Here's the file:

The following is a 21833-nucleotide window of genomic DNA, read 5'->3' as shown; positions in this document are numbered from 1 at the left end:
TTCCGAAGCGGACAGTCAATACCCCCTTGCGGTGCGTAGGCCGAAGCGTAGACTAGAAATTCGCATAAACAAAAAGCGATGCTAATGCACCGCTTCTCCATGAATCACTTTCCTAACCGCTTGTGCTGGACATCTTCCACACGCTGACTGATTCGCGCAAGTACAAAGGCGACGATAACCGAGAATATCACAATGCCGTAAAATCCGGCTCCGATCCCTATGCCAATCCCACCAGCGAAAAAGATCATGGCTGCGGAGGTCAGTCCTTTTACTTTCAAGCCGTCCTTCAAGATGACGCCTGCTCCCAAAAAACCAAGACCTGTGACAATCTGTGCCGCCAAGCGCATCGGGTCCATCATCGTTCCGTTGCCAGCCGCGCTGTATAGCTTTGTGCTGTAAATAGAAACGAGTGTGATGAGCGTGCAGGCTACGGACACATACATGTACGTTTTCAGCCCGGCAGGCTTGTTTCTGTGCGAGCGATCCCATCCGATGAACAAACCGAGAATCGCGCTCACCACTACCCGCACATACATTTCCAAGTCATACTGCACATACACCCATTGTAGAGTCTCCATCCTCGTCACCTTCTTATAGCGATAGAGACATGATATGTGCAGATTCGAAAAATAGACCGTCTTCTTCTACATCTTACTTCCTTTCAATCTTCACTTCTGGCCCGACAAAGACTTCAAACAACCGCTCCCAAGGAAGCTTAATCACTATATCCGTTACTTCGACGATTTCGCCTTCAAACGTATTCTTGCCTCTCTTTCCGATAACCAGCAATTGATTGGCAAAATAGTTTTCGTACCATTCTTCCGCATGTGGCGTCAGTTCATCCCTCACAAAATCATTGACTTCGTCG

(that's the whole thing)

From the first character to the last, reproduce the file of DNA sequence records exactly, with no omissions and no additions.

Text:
The following is a 21833-nucleotide window of genomic DNA, read 5'->3' as shown; positions in this document are numbered from 1 at the left end:
TTCCGAAGCGGACAGTCAATACCCCCTTGCGGTGCGTAGGCCGAAGCGTAGACTAGAAATTCGCATAAACAAAAAGCGATGCTAATGCACCGCTTCTCCATGAATCACTTTCCTAACCGCTTGTGCTGGACATCTTCCACACGCTGACTGATTCGCGCAAGTACAAAGGCGACGATAACCGAGAATATCACAATGCCGTAAAATCCGGCTCCGATCCCTATGCCAATCCCACCAGCGAAAAAGATCATGGCTGCGGAGGTCAGTCCTTTTACTTTCAAGCCGTCCTTCAAGATGACGCCTGCTCCCAAAAAACCAAGACCTGTGACAATCTGTGCCGCCAAGCGCATCGGGTCCATCATCGTTCCGTTGCCAGCCGCGCTGTATAGCTTTGTGCTGTAAATAGAAACGAGTGTGATGAGCGTGCAGGCTACGGACACATACATGTACGTTTTCAGCCCGGCAGGCTTGTTTCTGTGCGAGCGATCCCATCCGATGAACAAACCGAGAATCGCGCTCACCACTACCCGCACATACATTTCCAAGTCATACTGCACATACACCCATTGTAGAGTCTCCATCCTCGTCACCTTCTTATAGCGATAGAGACATGATATGTGCAGATTCGAAAAATAGACCGTCTTCTTCTACATCTTACTTCCTTTCAATCTTCACTTCTGGCCCGACAAAGACTTCAAACAACCGCTCCCAAGGAAGCTTAATCACTATATCCGTTACTTCGACGATTTCGCCTTCAAACGTATTCTTGCCTCTCTTTCCGATAACCAGCAATTGATTGGCAAAATAGTTTTCGTACCATTCTTCCGCATGTGGCGTCAGTTCATCCCTCACAAAATCATTGACTTCGTCG